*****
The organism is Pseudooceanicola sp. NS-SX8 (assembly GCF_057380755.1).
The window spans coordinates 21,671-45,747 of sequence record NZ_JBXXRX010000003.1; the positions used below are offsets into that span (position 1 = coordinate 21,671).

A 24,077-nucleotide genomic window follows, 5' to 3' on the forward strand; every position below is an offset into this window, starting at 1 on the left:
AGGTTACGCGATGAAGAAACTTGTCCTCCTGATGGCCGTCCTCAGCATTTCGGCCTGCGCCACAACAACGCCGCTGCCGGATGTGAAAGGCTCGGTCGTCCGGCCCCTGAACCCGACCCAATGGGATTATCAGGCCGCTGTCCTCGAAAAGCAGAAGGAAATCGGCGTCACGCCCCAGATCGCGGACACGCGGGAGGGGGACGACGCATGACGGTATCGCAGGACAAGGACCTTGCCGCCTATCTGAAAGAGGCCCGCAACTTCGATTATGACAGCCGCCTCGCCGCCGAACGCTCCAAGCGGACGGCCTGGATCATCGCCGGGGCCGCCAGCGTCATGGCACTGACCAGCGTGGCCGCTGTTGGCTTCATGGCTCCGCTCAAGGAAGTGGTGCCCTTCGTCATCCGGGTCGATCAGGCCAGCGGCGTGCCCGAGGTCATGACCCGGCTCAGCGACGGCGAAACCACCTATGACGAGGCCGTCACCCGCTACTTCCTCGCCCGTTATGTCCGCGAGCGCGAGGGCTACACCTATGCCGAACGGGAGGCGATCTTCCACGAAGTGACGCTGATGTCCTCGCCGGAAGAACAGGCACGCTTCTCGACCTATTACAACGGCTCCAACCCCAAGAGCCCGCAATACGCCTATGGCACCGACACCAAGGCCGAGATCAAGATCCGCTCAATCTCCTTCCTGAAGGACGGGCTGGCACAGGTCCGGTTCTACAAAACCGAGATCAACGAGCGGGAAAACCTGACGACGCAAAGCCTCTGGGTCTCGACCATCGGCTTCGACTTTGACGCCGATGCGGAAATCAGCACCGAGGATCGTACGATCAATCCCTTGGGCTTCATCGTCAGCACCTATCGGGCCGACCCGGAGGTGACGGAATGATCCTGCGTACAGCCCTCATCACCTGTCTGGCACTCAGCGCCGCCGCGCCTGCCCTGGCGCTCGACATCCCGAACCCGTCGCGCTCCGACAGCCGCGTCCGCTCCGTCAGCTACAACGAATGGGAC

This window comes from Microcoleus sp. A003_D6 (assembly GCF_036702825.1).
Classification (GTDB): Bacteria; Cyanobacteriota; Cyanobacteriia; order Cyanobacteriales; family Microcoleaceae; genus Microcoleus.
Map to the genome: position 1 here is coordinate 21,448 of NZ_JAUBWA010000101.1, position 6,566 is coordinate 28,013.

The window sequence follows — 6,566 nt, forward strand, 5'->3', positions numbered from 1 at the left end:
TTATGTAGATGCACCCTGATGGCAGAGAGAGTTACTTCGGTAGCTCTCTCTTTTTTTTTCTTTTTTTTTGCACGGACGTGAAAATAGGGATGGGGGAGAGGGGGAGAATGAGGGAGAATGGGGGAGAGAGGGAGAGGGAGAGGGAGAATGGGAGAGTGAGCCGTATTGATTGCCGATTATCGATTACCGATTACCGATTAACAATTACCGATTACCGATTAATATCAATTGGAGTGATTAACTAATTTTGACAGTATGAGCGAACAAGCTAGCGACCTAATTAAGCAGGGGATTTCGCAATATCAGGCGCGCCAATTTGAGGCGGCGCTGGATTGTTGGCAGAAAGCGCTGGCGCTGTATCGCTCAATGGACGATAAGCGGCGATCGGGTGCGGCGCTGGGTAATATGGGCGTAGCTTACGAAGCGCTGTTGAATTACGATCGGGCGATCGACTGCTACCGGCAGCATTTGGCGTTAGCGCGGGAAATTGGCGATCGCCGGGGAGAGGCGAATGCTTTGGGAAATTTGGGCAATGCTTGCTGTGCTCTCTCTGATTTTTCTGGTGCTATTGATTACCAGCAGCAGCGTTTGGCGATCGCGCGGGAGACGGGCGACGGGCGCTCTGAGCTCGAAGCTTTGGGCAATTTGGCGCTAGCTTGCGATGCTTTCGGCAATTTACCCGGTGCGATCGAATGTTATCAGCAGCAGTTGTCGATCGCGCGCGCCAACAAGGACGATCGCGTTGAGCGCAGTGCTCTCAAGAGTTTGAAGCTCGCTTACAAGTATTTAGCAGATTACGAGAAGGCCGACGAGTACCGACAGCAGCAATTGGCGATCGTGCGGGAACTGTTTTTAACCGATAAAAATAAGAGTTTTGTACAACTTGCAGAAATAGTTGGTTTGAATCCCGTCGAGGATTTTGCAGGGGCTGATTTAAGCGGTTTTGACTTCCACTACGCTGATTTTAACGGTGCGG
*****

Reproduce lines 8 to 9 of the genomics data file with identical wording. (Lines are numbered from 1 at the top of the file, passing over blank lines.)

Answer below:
The window sequence follows — 6,566 nt, forward strand, 5'->3', positions numbered from 1 at the left end:
TTATGTAGATGCACCCTGATGGCAGAGAGAGTTACTTCGGTAGCTCTCTCTTTTTTTTTCTTTTTTTTTGCACGGACGTGAAAATAGGGATGGGGGAGAGGGGGAGAATGAGGGAGAATGGGGGAGAGAGGGAGAGGGAGAGGGAGAATGGGAGAGTGAGCCGTATTGATTGCCGATTATCGATTACCGATTACCGATTAACAATTACCGATTACCGATTAATATCAATTGGAGTGATTAACTAATTTTGACAGTATGAGCGAACAAGCTAGCGACCTAATTAAGCAGGGGATTTCGCAATATCAGGCGCGCCAATTTGAGGCGGCGCTGGATTGTTGGCAGAAAGCGCTGGCGCTGTATCGCTCAATGGACGATAAGCGGCGATCGGGTGCGGCGCTGGGTAATATGGGCGTAGCTTACGAAGCGCTGTTGAATTACGATCGGGCGATCGACTGCTACCGGCAGCATTTGGCGTTAGCGCGGGAAATTGGCGATCGCCGGGGAGAGGCGAATGCTTTGGGAAATTTGGGCAATGCTTGCTGTGCTCTCTCTGATTTTTCTGGTGCTATTGATTACCAGCAGCAGCGTTTGGCGATCGCGCGGGAGACGGGCGACGGGCGCTCTGAGCTCGAAGCTTTGGGCAATTTGGCGCTAGCTTGCGATGCTTTCGGCAATTTACCCGGTGCGATCGAATGTTATCAGCAGCAGTTGTCGATCGCGCGCGCCAACAAGGACGATCGCGTTGAGCGCAGTGCTCTCAAGAGTTTGAAGCTCGCTTACAAGTATTTAGCAGATTACGAGAAGGCCGACGAGTACCGACAGCAGCAATTGGCGATCGTGCGGGAACTGTTTTTAACCGATAAAAATAAGAGTTTTGTACAACTTGCAGAAATAGTTGGTTTGAATCCCGTCGAGGATTTTGCAGGGGCTGATTTAAGCGGTTTTGACTTCCACTACGCTGATTTTAACGGTGCGG